Hang on, are you arguing that governments can literally borrow as much as they like with no consequences whatsoever, as long as their credit rating doesn't change??

Wembley71 said...

Yes, but 'as long as their credit rating doesn't change' is key.

Iceland, and to a degree Greece and Eire, have nothing like our GDP and turnover.

Those countries, in varying degrees, were no longer able to 'set aside' money to meet interest payments... in other words, their cashflow ran out and they became bankrupt (Iceland) or at least a credit risk (the others).

The UK is a much bigger economy. Moreover, we are the most important financial centre in Europe, possibly the world - that's why our recession was deeper and longer (it originated in and permeated through the money markets), it’s also why Brown's actions were of world-leading significance, & why the OECD is convinced we're better placed than anyone else (bar Canada, which is 'not even a real country anyway').

It’s also why, when the budget was announced, there was no panic, no drop in the currency, the footsie, or the government bonds market (excepting a market-normal nudge in relation to the US bonds market). We are absolutely nowhere near crisis in terms of our creditworthyness, and the economic programmes outlined by the departing administration have the confidence of the global markets.

All three parties are paying lipservice to debt - the Tories to bash the Labour record, the government to bash the tories tax-cutting agenda on NI and Inheritance tax, and the Lib Dems because their role is to bash everyone on anything. The country seems to like that perfect example of a politician with no responsibility to act as he speaks, Vince Cable.

In practice, the current government has kept the economy stable - more or less - through the recession, and we are well placed for strong growth. Growth prompts inflationary pressures, which the Conservatives traditionally fight with control of the money supply (cuts) and unemployment (cuts, especially in the public sector), plus high interest rates.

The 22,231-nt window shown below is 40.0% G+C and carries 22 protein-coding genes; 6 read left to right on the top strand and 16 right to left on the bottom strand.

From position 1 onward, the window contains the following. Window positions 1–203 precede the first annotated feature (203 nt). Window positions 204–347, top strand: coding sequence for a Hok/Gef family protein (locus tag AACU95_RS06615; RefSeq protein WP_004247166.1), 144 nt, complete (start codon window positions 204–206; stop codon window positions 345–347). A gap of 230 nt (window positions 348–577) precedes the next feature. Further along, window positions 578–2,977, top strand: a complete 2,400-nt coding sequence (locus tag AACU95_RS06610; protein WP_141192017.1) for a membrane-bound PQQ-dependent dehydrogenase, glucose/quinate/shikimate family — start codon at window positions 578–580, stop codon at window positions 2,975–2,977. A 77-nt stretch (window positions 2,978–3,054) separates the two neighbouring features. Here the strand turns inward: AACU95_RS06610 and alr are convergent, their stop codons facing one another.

But we have low interest rates (a first through a recession, and a major reason why things aren't worse). The obligations to stop borrowing/start repaying bring their own deflationary counters, so the oldskool Tory response is bad... repayments can be made by freezing spending in a growing economy, rather than cutting spending in a flat economy (which turns recession into depression).

There's little evidence that Cameron or Osborne have any solid grasp on economics, or that their Tory party has gone through the same ideological root-and-branch rethink that Labour did in the 90s. Cameron's only track record is as the Special Advisor behind Black Wednesday.

There is a real danger that shrinking the public sector to pay off debt will (a) stop the recovery and therefore (b) mean there's less money with which to pay off that debt, and less creditworthyness to maintain the existing debt.

Increasing NI is a risk - it IS a tax on employment, although I note that the companies complaining are all healthily in profit. The Labour gamble is that the growing economy will make it a zero-sum game... it will raise revenue to pay off the loans but will do so when the economy is growing, so there will be no resulting downshift, just a checking of the inflationary pressure of a growing market.

The Tory gamble is that removing the NI increase from the budgets for 2011/12 will stimulate further and faster growth.... but the danger is that cuts now will undermine the current position of the economy, so the 'more tomorrow' approach will result in so much less today that the baseline position of the economy falls back several rungs. At best, running to stand still, at worst, undermining the whole lot.

In sum: debt doesn't matter so long as you can service it and your credit rating is fine. Borrowing indefinitely would change that, but nobody is advocating that option. The world is happy with the UK.

Rushing to pay off the debt now might damage the economy so much that those conditions are no longer met, and then debt becomes a self-fulfilling crisis.

JP said...

There have already been rumblings about the UK's credit rating. You just dismiss those?

Andy said...

I'm not informed enough on economics, but was just discussing with my Dad. He agrees with Wembley (this doesn't extend to being a Labour supporter mind). He particularly agrees with his comment on Vince!

My Dad's remedy - cut tax on low earners massively, put up VAT (UK has one of the lowest in Europe) and put the retirement age up to 67 (Germany's is 68). Bingo - you've just saved masses of money... whether anyone would vote for that or not I don't know.

Wembley71 said...

Agree with Andy, and his dad who knows a thing or two about it. The one danger of a VAT hike (as was discovered when John Howard introduced the GST in Australia) is that other taxes don't come down, the government just gets bigger. Nobody wants that, not even us socialists ;-)

To answer JP's question - yes, I do dismiss the rumblings about the UK's credit rating. While there have been some cautionary notes from independent organisations like the OECD, the shit stirring has come from avovedly right-wing sources in avowedly right wing media outlets.

An example: consider this week's OECD report, which flagged the UK as the most bouyant of the G7 economies, set to outstrip all bar Canada.

This report was delivered with a general, global caveat 'Despite some encouraging signs on activity, the fragility of the recovery, a frail labour market and possible headwinds coming from financial markets underscore the need for caution in the removal of policy support," said the OECD's chief economist, Pier Carlo Padoan...